Since today marks the one year anniversary of the signing into law of our present comprehensive health-care system (the one sneeringly dubbed Obamacare by the ones standing the most to benefit from it), it's always nice to remember this thing has a history and it goes back for decades.
It goes back way before even this broadcast from January 18, 1940, part of the America's Townhall Meeting Of The Air series to 1909. But for argument's sake (and since radio didn't really get started until the late 1920's), here is a reminder the argument has been around and so have the detractors. On this program the debate is carried on between various members of the medical community and from Johns Hopkins University and from Yale.
Dr. C.E.A. Winslow: “We need, in other words, a broad national health program employing various procedures in the sense in which it was formulated by the conference held in Washington during the summer of 1938. Progress must be gradual and evolutionary. But if any progress at all is to be made, it is essential that Federal grants should be made available to stimulate experimentation by the various states. We stand still and quarrel about details and about hypothetical damage to our vested interests, while men and women and children suffer and die for the lack of the resources of modern medical science, Let us forget slogans and avoid vague terminologies which arouse the secretion of the Endocrine glands instead of stimulating the higher nerve centers. Let us recognize that the situation is serious and calls for action. Let us remember that there is no single easy solution of the problem. But that what we need is a national health program so constructed as to enable the people of these United States to obtain and to pay for the medical care they need, whether they pay for it as individuals, as groups or as tax payers.”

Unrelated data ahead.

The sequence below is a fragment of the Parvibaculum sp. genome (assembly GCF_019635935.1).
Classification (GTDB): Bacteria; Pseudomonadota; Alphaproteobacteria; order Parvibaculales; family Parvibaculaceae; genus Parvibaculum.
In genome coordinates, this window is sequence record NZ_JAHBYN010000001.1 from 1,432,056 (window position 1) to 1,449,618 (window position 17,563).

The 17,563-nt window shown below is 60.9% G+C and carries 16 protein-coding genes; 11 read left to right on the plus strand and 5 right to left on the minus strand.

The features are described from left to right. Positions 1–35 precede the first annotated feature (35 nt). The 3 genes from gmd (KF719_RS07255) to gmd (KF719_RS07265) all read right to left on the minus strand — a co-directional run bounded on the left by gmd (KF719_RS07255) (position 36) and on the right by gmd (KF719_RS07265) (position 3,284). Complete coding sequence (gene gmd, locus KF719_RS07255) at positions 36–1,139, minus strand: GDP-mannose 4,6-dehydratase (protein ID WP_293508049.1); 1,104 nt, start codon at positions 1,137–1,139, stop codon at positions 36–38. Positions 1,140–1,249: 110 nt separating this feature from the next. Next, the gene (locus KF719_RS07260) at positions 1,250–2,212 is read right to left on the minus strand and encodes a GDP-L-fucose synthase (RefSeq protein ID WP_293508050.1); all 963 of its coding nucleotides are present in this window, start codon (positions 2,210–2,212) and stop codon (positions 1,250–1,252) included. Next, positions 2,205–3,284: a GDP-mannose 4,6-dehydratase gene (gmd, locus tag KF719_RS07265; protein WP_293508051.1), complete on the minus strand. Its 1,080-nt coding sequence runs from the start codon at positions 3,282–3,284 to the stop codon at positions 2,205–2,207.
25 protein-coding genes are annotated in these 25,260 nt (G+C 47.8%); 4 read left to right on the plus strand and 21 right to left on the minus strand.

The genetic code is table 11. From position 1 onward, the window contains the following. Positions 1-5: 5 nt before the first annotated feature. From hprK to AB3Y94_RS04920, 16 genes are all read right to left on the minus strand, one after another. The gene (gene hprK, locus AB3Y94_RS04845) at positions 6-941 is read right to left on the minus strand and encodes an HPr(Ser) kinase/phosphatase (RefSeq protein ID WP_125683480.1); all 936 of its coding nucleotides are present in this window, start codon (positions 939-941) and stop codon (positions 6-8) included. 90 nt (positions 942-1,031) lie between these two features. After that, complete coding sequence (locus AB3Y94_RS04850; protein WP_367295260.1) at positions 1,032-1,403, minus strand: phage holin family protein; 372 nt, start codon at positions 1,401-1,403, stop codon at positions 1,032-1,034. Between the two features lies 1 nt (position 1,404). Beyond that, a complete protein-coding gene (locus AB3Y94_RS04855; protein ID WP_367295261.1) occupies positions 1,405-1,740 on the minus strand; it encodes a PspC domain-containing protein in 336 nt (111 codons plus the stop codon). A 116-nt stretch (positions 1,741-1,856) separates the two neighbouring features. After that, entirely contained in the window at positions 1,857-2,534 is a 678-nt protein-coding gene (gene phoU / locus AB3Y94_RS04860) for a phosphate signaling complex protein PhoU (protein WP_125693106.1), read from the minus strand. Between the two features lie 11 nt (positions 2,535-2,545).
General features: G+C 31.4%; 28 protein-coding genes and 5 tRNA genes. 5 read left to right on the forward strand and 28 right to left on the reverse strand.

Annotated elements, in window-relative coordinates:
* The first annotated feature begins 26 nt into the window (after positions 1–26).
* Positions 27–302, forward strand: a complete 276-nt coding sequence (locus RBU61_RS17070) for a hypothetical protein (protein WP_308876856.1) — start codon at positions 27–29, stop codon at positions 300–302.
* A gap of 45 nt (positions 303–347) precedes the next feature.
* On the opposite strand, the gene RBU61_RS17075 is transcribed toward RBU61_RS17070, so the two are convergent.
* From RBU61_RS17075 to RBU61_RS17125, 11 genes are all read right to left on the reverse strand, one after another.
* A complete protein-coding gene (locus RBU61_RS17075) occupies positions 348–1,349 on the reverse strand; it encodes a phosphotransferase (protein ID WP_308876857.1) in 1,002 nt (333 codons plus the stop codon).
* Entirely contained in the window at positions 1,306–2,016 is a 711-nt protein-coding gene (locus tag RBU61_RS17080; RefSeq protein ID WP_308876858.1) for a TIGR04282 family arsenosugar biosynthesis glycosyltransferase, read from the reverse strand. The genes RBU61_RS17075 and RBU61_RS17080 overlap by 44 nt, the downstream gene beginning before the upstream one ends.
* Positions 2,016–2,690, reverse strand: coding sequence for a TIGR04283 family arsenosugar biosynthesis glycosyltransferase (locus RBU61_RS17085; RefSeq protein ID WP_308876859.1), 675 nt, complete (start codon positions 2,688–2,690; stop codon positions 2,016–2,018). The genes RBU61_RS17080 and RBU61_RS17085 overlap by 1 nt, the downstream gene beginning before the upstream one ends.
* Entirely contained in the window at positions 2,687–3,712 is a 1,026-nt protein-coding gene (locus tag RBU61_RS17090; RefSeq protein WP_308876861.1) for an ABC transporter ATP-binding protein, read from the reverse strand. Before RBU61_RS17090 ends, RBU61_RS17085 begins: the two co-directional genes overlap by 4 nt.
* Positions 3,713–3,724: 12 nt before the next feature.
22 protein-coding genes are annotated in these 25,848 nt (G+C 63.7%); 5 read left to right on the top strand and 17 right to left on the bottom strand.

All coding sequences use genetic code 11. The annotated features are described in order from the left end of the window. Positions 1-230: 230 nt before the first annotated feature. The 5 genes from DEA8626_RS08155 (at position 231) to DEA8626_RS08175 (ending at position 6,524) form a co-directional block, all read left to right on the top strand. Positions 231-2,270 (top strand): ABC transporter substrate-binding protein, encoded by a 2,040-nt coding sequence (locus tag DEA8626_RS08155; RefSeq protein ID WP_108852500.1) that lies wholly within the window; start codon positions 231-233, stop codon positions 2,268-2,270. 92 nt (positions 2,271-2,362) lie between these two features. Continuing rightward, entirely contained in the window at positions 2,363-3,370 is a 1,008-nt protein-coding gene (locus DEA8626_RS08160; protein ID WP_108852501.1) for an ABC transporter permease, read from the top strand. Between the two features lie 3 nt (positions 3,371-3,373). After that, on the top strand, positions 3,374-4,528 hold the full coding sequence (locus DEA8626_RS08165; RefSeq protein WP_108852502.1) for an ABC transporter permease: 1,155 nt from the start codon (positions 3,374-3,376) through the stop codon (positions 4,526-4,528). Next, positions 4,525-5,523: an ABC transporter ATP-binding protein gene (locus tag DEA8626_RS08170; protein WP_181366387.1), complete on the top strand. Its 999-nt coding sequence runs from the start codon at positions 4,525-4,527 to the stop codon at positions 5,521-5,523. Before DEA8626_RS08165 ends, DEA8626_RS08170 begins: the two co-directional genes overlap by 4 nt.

Depending on who you spoke to, Winslow was either revered as a pioneering member of the Medical profession or reviled as a self-serving Quack. Even in 1940, no one was above the smear, especially when it came to fixing a system that was broken. Much the same way it is now. There is a whole section of the electorate who would prefer things stayed broken, that any attempts to fix it are ploys by some conspiracy bent on subjugating the American people into a Socialistic society. They used that argument in the 1930's and they continue to use that argument - it hasn't changed in tone very much - the fear is still the same.
And even now there is a well-funded movement afoot to repeal the health-care law signed last year. A law that, even though far from perfect, is still the first one of its kind since it was talked about in this broadcast.
How ever shaky the ground is, the health-care law is still standing a year after it was signed.